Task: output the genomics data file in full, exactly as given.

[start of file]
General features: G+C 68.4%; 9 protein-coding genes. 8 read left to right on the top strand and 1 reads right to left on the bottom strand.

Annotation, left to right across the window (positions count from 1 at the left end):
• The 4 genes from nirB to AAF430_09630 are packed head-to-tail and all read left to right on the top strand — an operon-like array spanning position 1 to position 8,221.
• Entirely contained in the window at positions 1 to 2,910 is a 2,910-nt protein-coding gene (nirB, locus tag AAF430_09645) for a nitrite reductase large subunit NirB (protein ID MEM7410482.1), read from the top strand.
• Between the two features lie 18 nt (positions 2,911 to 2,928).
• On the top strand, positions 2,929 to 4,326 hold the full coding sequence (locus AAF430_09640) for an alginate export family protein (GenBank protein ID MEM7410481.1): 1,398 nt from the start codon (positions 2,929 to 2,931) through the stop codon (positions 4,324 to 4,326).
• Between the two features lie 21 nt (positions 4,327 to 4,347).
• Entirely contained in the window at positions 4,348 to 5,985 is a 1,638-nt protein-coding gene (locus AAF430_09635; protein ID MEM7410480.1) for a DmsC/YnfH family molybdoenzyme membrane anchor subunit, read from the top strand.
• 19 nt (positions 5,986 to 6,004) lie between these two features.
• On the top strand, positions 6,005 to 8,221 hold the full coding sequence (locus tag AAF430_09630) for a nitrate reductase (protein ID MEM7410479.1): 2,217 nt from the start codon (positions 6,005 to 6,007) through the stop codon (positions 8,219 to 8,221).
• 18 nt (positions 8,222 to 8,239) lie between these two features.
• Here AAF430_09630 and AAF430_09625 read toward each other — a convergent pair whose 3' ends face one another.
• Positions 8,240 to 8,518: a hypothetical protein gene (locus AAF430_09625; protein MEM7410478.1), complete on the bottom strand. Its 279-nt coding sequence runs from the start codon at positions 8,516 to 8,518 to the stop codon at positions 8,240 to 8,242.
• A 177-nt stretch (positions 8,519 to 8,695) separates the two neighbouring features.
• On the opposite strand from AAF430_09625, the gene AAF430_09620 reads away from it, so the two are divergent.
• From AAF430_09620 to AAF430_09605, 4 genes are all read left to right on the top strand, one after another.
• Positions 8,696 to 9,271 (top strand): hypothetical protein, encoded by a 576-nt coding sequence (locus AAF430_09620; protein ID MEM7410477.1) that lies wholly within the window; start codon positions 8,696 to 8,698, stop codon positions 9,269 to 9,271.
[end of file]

General features: G+C 68.4%; 9 protein-coding genes. 8 read left to right on the top strand and 1 reads right to left on the bottom strand.

Annotation, left to right across the window (positions count from 1 at the left end):
• The 4 genes from nirB to AAF430_09630 are packed head-to-tail and all read left to right on the top strand — an operon-like array spanning position 1 to position 8,221.
• Entirely contained in the window at positions 1 to 2,910 is a 2,910-nt protein-coding gene (nirB, locus tag AAF430_09645) for a nitrite reductase large subunit NirB (protein ID MEM7410482.1), read from the top strand.
• Between the two features lie 18 nt (positions 2,911 to 2,928).
• On the top strand, positions 2,929 to 4,326 hold the full coding sequence (locus AAF430_09640) for an alginate export family protein (GenBank protein ID MEM7410481.1): 1,398 nt from the start codon (positions 2,929 to 2,931) through the stop codon (positions 4,324 to 4,326).
• Between the two features lie 21 nt (positions 4,327 to 4,347).
• Entirely contained in the window at positions 4,348 to 5,985 is a 1,638-nt protein-coding gene (locus AAF430_09635; protein ID MEM7410480.1) for a DmsC/YnfH family molybdoenzyme membrane anchor subunit, read from the top strand.
• 19 nt (positions 5,986 to 6,004) lie between these two features.
• On the top strand, positions 6,005 to 8,221 hold the full coding sequence (locus tag AAF430_09630) for a nitrate reductase (protein ID MEM7410479.1): 2,217 nt from the start codon (positions 6,005 to 6,007) through the stop codon (positions 8,219 to 8,221).
• 18 nt (positions 8,222 to 8,239) lie between these two features.
• Here AAF430_09630 and AAF430_09625 read toward each other — a convergent pair whose 3' ends face one another.
• Positions 8,240 to 8,518: a hypothetical protein gene (locus AAF430_09625; protein MEM7410478.1), complete on the bottom strand. Its 279-nt coding sequence runs from the start codon at positions 8,516 to 8,518 to the stop codon at positions 8,240 to 8,242.
• A 177-nt stretch (positions 8,519 to 8,695) separates the two neighbouring features.
• On the opposite strand from AAF430_09625, the gene AAF430_09620 reads away from it, so the two are divergent.
• From AAF430_09620 to AAF430_09605, 4 genes are all read left to right on the top strand, one after another.
• Positions 8,696 to 9,271 (top strand): hypothetical protein, encoded by a 576-nt coding sequence (locus AAF430_09620; protein ID MEM7410477.1) that lies wholly within the window; start codon positions 8,696 to 8,698, stop codon positions 9,269 to 9,271.